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A Catholic You Want to Know: John Bui

Senior at Subiaco Academy steps up for kids, the Vietnamese community at NLR parish

Published: March 13, 2024   
John Bui, a parishioner at St. Patrick Church in North Little Rock, is passionate about teaching younger kids and his Vietnamese community about the Catholic faith. (Katie Zakrzewski)

Name: John Tí Anh Bui

Age: 18

Parish: St. Patrick Church 

City: North Little Rock

Family: Father, Chuc Bui; mother, Hanh Nguyen; brother, James, 17; and sister, Jenna, 15

Why you want to know John: John Tí Anh Bui is determined to share the light of Christ with everyone he meets while continuing to honor his Vietnamese heritage. A senior at Subiaco Academy, Bui is involved with the executive student council, Blue Arrow, Heard Hall Perfect, Casa Club, Well Being Club, Future Business Leaders of America and religious clubs, in addition to participating in several sports. 

Bui frequently makes the two-hour drive to his home parish, St. Patrick Church in North Little Rock, to help with religious education for Vietnamese children and to be a mentor to younger kids. He plans to study marketing after high school, and once he completes college, he hopes to do mission work in Vietnam or Australia. 



How did you develop a passion for teaching younger kids?

When I was little, I had an illness that impacted my walking. I was very slow. So when I was little, I wanted to be a doctor or physical therapist who worked with younger kids. I have always had a passion for helping kids. In the summers, I work at Camp Subiaco, being a counselor in training for the past two years and doing it again this summer in June. I've always had a passion for showing kids what Subiaco is and what we are about. … My parents took care of me, and now it’s my turn to take care of others. … Some kids don’t get as much affection from their parents. And when you spend time with them, they feel loved by others.

Have there been any unique cultural challenges for you as someone involved in both the Vietnamese and Anglo communities?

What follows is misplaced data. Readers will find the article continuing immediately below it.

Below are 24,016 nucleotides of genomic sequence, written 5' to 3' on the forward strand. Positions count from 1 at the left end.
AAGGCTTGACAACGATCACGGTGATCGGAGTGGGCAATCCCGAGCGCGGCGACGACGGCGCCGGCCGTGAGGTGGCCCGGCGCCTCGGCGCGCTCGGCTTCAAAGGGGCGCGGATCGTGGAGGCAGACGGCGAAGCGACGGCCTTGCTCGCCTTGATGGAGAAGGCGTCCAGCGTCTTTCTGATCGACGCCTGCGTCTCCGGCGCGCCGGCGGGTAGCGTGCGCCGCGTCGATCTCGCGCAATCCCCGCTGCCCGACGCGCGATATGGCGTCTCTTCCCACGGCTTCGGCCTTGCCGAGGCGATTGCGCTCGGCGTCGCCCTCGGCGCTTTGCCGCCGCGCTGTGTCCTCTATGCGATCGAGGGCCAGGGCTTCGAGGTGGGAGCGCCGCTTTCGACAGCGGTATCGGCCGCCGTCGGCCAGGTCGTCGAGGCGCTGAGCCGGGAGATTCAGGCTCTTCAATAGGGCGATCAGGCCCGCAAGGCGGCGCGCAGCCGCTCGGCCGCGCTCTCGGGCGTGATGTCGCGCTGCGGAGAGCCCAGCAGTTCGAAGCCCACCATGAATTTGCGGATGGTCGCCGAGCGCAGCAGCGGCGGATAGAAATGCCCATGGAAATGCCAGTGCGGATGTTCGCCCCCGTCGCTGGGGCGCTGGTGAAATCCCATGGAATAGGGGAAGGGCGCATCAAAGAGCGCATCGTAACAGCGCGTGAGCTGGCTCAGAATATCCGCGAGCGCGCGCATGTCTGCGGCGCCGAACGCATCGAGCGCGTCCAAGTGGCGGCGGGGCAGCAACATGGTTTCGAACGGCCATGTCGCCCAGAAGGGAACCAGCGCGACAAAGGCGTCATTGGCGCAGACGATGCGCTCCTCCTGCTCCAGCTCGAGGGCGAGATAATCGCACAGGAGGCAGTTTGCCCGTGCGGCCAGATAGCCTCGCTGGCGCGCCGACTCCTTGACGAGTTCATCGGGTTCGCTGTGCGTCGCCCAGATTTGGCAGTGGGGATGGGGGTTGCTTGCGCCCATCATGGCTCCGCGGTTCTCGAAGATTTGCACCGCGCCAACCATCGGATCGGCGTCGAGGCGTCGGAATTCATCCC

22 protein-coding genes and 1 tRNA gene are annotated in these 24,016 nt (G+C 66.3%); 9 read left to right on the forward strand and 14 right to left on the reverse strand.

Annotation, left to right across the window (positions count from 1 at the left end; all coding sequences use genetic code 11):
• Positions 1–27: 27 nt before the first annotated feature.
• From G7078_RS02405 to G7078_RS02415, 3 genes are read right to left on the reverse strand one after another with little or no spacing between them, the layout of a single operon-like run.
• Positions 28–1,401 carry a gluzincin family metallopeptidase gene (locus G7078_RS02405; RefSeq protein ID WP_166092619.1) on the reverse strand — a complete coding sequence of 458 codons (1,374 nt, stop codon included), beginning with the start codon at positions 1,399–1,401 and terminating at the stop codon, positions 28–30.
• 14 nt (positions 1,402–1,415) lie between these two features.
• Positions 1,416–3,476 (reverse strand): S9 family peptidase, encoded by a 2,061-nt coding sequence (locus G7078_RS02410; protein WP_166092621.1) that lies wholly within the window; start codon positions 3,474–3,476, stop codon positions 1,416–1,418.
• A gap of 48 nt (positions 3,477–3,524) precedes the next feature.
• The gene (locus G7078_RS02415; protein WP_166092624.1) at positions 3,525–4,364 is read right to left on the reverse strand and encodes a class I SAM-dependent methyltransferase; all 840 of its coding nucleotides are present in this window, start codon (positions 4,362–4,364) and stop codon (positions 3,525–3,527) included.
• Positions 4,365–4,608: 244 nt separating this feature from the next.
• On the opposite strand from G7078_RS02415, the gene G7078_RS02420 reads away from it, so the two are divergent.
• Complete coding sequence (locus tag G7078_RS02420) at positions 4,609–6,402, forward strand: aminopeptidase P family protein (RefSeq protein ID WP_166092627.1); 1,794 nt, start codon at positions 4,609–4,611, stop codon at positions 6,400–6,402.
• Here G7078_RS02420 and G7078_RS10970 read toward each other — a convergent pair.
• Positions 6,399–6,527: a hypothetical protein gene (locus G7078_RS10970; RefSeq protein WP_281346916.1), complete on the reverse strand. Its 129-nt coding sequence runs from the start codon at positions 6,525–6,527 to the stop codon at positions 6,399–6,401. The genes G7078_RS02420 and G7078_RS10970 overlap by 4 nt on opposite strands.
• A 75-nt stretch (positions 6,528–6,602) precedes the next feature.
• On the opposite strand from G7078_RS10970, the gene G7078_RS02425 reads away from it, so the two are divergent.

My parents always worked very hard for me to be in a private Catholic school … so I’ve always been around Americans, and Catholic Americans, so that doesn’t have an effect on me going to St. Patrick’s. But the Vietnamese have different religions. Vietnamese people who are Buddhist and Baptist have always come to our church for Christmas parties, but Father (Jack Vu, pastor) always welcomes them in, so we don’t look at them differently. 

St. Patrick’s has really helped the Vietnamese community a lot. Back when I was in seventh grade and eighth grade, we did not have that many kids in Vietnamese religious education. And coming back every year, you can see it’s grown a lot — so many new kids I’ve never met before with their parents, which is very good for our parish. I feel like … having such a big Vietnamese population in my church is pretty good for a state like ours. 

Not many people your age are as devoted to the Church and their community as you are. What makes you and keeps you strong in your faith?

I always have my Bible and my prayer book next to my bed. And I always have my rosary nearby. I always go to Mass on Sundays and that helped me a lot — it reminded me that God’s always watching me. 

I was pretty shy when I was younger, but I think what really changed me was going to Subiaco and being very involved and growing in my Catholic faith. I think that helped me a lot, as well as going back to St. Patrick and showing the kids what I was learning at Subiaco. 

My parents taught me a lot, and how to become who I am. They make sure I’m always doing the right thing and keeping me on task. They taught me to do as much as I can before I graduate, and I have to them for helping me like that.


-- Katie Zakrzewski

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